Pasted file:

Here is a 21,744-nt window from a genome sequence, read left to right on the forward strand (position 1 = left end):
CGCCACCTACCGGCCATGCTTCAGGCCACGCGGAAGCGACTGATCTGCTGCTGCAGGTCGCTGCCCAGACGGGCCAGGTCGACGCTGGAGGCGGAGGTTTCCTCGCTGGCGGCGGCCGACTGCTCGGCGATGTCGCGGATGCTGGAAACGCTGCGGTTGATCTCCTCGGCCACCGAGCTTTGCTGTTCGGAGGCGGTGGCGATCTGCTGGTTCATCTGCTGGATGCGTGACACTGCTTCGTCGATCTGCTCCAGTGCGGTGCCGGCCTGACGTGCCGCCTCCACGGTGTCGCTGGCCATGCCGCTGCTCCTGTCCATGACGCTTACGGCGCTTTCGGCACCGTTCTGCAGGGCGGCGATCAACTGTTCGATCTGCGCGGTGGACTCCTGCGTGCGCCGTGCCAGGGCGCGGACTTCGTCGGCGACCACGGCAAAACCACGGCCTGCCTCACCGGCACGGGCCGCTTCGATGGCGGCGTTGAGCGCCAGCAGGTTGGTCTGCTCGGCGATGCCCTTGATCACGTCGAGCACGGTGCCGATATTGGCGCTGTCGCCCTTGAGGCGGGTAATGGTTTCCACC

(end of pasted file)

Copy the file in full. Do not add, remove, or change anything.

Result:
Here is a 21,744-nt window from a genome sequence, read left to right on the forward strand (position 1 = left end):
CGCCACCTACCGGCCATGCTTCAGGCCACGCGGAAGCGACTGATCTGCTGCTGCAGGTCGCTGCCCAGACGGGCCAGGTCGACGCTGGAGGCGGAGGTTTCCTCGCTGGCGGCGGCCGACTGCTCGGCGATGTCGCGGATGCTGGAAACGCTGCGGTTGATCTCCTCGGCCACCGAGCTTTGCTGTTCGGAGGCGGTGGCGATCTGCTGGTTCATCTGCTGGATGCGTGACACTGCTTCGTCGATCTGCTCCAGTGCGGTGCCGGCCTGACGTGCCGCCTCCACGGTGTCGCTGGCCATGCCGCTGCTCCTGTCCATGACGCTTACGGCGCTTTCGGCACCGTTCTGCAGGGCGGCGATCAACTGTTCGATCTGCGCGGTGGACTCCTGCGTGCGCCGTGCCAGGGCGCGGACTTCGTCGGCGACCACGGCAAAACCACGGCCTGCCTCACCGGCACGGGCCGCTTCGATGGCGGCGTTGAGCGCCAGCAGGTTGGTCTGCTCGGCGATGCCCTTGATCACGTCGAGCACGGTGCCGATATTGGCGCTGTCGCCCTTGAGGCGGGTAATGGTTTCCACC